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SEGA AGES ‘Sonic 2’ Review: The Classic’s Most Complete Version Yet

SEGA AGES ‘Sonic 2’ Review: The Classic’s Most Complete Version Yet

The SEGA AGES series for Nintendo Switch already has a number of winners to its name. Under the AGES banner - which dates back to the Saturn era, but has been revived for Switch - we've received absolutely fantastic ports of Virtua Racing, Out Run, Alex Kidd in Miracle World, and the original Mega Drive Sonic the Hedgehog, among many more from the gaming giant's back catalogue.

So adding the Tails-introducing, split-screen-compatible Sonic the Hedgehog 2 to that list, given the game's reputation as one of the best 2D Sonics of all time, is a no-brainer. Right?

Right. Obviously. This all-timer of the platform genre, easily a God Tier entry in our recent Sonic ranking, is still as great now as it was on release in 1992 - the difference being that various re-releases have expanded the SEGA mascot's first sequel with tweaks and improvements, making it practically indispensable both as a piece of gaming history and a gleefully frenetic 360-degree-scroller for the here and now.

SEGA AGES Sonic the Hedgehog 2 / Credit: SEGA
SEGA AGES Sonic the Hedgehog 2 / Credit: SEGA
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This new AGES version for Switch - handed by emulation extraordinaires M2 (the studio behind all the games on the Mega Drive Mini and Konami's imminent PC Engine Mini, as well as SEGA's fantastic 3D Classics series for the 3DS) - adds more than just gameplay tweaks to the original experience. Not that these additions - including the drop dash spin move seen in 2017's Sonic Mania, and the 'ring keeper' mode added to the 3DS version, which makes what's always been a tough game a lot more bearable - aren't very welcome.

The real reason to grab this version of Sonic 2 over any others right now - and the game's already on Switch, as part of its Mega Drive/Genesis Classics collection - is because it plugs Knuckles into the mix. If you were into all things Sonic and SEGA in the 1990s, you'll know that 1994's Sonic & Knuckles came on a very special cartridge that allowed players to slip either Sonic 2 or Sonic 3 into the top of it. Doing so with the former allowed you to play through Sonic 2 as Knuckles the Echidna, climbing walls that Sonic couldn't scale and gliding across divides that the hedgehog would fall short of.

SEGA AGES Sonic the Hedgehog 2 / Credit: SEGA
SEGA AGES Sonic the Hedgehog 2 / Credit: SEGA

And the Switch's SEGA AGES Sonic 2 gives you just that: the option of playing through the game as the Guardian of the Master Emerald himself. Which is something that a lot of players who've come to the Sonic series after its 16-bit heyday (did I go there? Oh boy, did I ever go there) won't have experienced before. Using Knuckles totally changes how you approach stages - if you want it to, that is, by making the most of the character's abilities. And if you don't, I guess you just prefer red? I'm not here to judge you, it's cool.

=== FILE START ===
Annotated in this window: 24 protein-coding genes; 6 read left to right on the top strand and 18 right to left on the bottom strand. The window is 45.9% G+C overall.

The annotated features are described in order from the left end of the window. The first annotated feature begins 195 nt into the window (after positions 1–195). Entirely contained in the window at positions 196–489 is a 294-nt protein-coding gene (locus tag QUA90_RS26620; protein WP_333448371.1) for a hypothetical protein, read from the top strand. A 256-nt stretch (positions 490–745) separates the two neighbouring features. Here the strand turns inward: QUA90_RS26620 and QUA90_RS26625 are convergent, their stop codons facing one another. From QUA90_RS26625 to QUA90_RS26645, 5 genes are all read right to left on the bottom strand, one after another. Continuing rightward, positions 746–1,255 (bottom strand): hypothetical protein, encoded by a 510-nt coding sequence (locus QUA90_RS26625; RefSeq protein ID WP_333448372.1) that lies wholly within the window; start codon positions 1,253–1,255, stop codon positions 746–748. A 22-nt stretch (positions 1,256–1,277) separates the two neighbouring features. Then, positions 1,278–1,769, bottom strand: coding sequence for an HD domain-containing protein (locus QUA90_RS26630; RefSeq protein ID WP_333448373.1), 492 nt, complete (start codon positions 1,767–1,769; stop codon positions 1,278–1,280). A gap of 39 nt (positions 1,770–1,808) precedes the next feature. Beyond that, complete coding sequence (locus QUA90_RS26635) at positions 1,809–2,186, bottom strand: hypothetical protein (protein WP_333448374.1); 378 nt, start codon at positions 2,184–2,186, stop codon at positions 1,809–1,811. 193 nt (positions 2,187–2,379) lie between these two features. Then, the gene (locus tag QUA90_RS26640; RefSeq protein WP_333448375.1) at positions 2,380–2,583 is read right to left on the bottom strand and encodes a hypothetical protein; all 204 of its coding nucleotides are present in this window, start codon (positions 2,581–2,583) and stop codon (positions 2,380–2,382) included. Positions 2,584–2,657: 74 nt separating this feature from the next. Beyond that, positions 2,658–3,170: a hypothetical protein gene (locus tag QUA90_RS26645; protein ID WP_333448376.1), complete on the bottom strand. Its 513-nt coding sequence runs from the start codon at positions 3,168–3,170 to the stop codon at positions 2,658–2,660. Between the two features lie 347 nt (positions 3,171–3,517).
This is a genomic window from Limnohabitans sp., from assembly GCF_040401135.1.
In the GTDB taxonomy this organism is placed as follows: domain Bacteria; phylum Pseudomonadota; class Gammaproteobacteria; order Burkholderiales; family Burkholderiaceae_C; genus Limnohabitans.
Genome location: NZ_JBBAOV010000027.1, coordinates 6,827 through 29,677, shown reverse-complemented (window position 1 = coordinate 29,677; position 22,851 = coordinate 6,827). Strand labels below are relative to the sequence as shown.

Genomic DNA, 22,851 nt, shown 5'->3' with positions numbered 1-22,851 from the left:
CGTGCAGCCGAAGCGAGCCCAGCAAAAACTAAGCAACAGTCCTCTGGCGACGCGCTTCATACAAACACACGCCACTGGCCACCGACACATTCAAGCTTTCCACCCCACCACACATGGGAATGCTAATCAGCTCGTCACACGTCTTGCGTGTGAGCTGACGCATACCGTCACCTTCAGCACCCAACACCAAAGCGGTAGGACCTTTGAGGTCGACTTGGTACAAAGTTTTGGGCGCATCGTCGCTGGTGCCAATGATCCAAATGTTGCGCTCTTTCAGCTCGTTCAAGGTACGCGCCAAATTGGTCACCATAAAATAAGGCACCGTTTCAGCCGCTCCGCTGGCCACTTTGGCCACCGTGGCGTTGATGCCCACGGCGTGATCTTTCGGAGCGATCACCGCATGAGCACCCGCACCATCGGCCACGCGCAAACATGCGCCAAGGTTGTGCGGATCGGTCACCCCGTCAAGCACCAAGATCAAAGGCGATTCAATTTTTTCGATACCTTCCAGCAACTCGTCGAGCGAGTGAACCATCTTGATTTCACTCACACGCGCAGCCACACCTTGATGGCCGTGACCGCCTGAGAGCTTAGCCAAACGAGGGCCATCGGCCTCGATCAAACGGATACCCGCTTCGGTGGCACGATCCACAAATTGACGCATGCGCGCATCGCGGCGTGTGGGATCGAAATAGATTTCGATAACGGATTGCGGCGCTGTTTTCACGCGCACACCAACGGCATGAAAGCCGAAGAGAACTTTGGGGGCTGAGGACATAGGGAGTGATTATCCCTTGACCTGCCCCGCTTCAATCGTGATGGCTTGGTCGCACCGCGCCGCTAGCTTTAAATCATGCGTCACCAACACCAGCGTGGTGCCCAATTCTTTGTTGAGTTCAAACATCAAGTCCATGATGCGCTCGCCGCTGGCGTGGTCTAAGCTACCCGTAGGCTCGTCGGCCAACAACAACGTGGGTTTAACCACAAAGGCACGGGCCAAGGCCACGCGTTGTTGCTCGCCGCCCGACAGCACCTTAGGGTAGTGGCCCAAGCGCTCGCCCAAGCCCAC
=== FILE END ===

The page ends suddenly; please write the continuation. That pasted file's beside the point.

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Whoever you choose to play through the game with - Sonic, Tails or Knuckles - Sonic 2 remains a reactions-testing, eye-popping, imagination-rich journey into a kind of 16-bit bliss that, nostalgia goggles off, so very rarely stands up to modern scrutiny. That ring keeper mode - activating it halves your ring loss upon taking a hit, instead of automatically putting you down to zero - is a blessing for anyone who's out of practice (hello), but even with it, there are stages here that will turn knuckles - yours, not him - white. That's not a bad thing, by the way - in an age of Celeste and Super Meat Boy, Sonic 2 shows that the old-school could be punishing, too.

SEGA AGES Sonic the Hedgehog 2 / Credit: SEGA
SEGA AGES Sonic the Hedgehog 2 / Credit: SEGA

Also new to this Switch version is HD rumble. It's a lot more subtle than on some games, buzzing gently as you spin-dash onwards and bump against antagonist Dr Robotnik's nefarious inventions; but it's a neat touch that shows how M2 adapt their projects to best suit the platform in question, rather than simply pushing out the same old game regardless of where it's headed. Of rather less interest is the game's challenge mode, a time-trial affair set across the game's first stage, in which you have to get 100 rings as quickly as possible. It's there if you want it, but it's unlikely you'll touch it twice.

A terrific port of a terrific game, then, finished off with background options, screen size and scan line adjustments, and the option to play the Japanese version (it changes Tails' name to Miles, that's about it). But do you need another version of Sonic 2 in your life? For me, given I've already got this on at least four other platforms - not least of all the Mega Drive itself - I probably wouldn't have grabbed it had SEGA not provided a copy, even with the added Knuckles. But if you've never taken this sensational platformer for a spin before, and the Switch is your console of choice right now? To echo a previous sentiment: it's truly a no-brainer.

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8/10: Excellent

This SEGA AGES version of Sonic the Hedgehog 2 is out now for Nintendo Switch. Code for this coverage was supplied by the publisher.
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Featured Image Credit: SEGA

Topics: switch, Sega, Review, Nintendo, gamingbible

Mike Diver

Head of Content at GAMINGbible. Former gigs include VICE Gaming, BBC Music, BBC Gaming Show. Author of 'Indie Games: The Complete Introduction to Indie Gaming' (2016), 'How to Be a Professional Gamer' (2016), 'Retro Gaming: A Byte-Sized History of Video Games' (2019). Contact: [email protected]